During the strength-training I mentioned in my Monday post, I did a maximum weight lift that surprised the instructor.
I power-cleaned one hundred pounds.
Let’s just say, it was a satisfying six weeks.
Unless I’m referring to spring cleaning, I have not power-cleaned since then. I doubt I could now. I’m okay with that. I proved that I could do it once. I don’t need to prove to myself or anyone else that I could do it again. Once was enough.
The same could be said for how writers determine their strengths and weaknesses for a particular genre. I studied a variety of genres in college–fiction, creative nonfiction, short story, magazine writing, news and feature writing, and investigative journalism–but it wasn’t until I took a poetry class my final semester that I discovered that I had found my niche.
Yet, even as I consider myself a poet, I wanted to prove to myself that I could write a novel. Fiction proved to be my most difficult genre to write. So, I wanted to conquer that false notion–because I believed I could do it–that I could write a novel. So, I did. It took seventeen years. But, I did it.
I’ve thought about writing another one. I’ve plotted outlines, created character sketches, and started drafts. I’ve completed quite a bit on a sequel of my first novel. But, it’s not the same as those short bursts that result in a poem. Unlike my love of long-distance running when I was a teenager, I am not a long-distance writer. I am a sprinter. That doesn’t mean that I don’t go back and refine my poetry. But, the initial result is visible, and I can see the beginning and the end. At this point in my life, I think the longest genre I would write would be a short story or a creative nonfiction piece. I simply don’t have the writing stamina or desire to write another novel.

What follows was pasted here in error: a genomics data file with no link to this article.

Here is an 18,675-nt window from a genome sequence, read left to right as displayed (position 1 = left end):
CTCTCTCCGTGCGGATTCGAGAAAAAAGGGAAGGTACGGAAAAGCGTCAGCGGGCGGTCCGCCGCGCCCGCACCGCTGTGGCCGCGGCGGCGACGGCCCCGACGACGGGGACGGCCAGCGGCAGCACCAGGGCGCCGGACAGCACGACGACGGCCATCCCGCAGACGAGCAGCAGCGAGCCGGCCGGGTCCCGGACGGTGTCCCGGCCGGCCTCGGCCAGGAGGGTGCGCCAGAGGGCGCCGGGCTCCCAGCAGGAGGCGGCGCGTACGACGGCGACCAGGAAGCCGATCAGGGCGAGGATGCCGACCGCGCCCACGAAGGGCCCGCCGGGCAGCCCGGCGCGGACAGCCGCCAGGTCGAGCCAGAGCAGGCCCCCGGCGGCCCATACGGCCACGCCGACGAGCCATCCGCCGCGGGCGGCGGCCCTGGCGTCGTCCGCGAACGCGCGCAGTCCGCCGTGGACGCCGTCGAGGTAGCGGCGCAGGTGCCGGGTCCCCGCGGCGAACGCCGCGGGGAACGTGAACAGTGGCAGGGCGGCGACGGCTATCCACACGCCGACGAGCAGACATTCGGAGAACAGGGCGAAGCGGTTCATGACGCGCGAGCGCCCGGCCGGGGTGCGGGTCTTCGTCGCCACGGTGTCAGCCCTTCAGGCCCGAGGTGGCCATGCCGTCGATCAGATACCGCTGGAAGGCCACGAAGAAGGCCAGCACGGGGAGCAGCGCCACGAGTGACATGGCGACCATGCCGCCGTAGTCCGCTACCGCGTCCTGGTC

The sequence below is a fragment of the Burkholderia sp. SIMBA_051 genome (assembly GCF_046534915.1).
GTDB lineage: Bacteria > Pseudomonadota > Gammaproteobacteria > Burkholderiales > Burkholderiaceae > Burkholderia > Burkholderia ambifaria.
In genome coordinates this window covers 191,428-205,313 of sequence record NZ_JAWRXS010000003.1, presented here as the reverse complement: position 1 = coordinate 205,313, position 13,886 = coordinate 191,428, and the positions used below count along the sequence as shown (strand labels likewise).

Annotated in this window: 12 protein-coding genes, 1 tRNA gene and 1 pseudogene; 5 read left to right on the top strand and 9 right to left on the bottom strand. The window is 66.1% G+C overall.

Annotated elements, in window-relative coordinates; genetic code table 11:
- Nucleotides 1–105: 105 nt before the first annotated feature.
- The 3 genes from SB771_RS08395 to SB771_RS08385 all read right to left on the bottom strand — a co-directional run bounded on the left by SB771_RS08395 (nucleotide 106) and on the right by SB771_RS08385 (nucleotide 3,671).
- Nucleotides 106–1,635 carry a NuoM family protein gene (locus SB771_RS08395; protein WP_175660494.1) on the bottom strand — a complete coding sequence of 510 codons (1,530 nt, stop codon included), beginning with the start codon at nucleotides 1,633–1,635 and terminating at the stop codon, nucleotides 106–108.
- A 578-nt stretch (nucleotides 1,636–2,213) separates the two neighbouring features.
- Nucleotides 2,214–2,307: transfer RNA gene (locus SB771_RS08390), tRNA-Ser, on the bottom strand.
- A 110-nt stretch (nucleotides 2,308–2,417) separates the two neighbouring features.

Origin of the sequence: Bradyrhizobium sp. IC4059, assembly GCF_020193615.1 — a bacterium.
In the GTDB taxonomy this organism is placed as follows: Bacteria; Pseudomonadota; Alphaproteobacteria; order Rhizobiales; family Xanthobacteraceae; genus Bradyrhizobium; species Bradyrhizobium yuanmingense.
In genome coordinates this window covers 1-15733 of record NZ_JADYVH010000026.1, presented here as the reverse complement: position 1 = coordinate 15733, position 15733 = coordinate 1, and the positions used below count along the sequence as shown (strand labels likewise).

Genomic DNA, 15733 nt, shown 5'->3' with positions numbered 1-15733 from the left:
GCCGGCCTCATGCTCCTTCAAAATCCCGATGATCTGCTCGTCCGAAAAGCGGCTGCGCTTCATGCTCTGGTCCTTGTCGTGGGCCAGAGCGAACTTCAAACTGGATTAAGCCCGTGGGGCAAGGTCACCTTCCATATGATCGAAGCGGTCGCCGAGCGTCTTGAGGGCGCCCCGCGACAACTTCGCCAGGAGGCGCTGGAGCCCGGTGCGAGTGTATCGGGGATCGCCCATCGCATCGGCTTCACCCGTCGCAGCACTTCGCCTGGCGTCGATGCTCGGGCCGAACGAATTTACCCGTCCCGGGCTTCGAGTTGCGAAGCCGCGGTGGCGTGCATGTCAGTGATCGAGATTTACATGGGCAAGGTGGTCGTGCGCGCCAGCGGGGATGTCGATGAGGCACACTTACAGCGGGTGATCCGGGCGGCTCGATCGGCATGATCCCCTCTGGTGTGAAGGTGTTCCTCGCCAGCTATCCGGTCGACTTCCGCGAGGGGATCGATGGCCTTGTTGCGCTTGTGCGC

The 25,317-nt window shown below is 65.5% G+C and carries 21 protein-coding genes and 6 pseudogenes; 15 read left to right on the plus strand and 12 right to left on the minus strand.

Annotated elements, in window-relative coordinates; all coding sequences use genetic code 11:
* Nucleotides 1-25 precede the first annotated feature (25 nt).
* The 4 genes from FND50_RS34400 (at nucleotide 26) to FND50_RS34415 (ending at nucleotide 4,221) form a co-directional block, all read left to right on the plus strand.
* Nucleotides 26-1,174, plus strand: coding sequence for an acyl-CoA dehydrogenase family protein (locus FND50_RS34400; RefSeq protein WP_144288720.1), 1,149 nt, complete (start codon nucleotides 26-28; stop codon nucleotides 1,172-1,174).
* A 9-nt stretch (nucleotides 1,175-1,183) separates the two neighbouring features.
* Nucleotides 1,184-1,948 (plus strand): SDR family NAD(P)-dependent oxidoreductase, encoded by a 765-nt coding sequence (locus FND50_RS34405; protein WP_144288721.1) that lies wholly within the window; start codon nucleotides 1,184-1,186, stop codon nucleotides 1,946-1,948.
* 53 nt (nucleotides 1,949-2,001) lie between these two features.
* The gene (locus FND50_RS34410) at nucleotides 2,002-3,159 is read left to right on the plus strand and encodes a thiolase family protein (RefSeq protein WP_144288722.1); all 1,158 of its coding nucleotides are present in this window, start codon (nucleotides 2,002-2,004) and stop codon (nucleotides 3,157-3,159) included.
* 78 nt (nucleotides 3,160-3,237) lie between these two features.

But, maybe in another seventeen years, if several short stories find their way into a collective work that has the feel of a novel? Or if I develop a series of poems akin to Spoon River Anthology or a poetic-prose novel like Ava? Well, then maybe. But, another novel as compared to another 100-pound power-clean? Once was enough.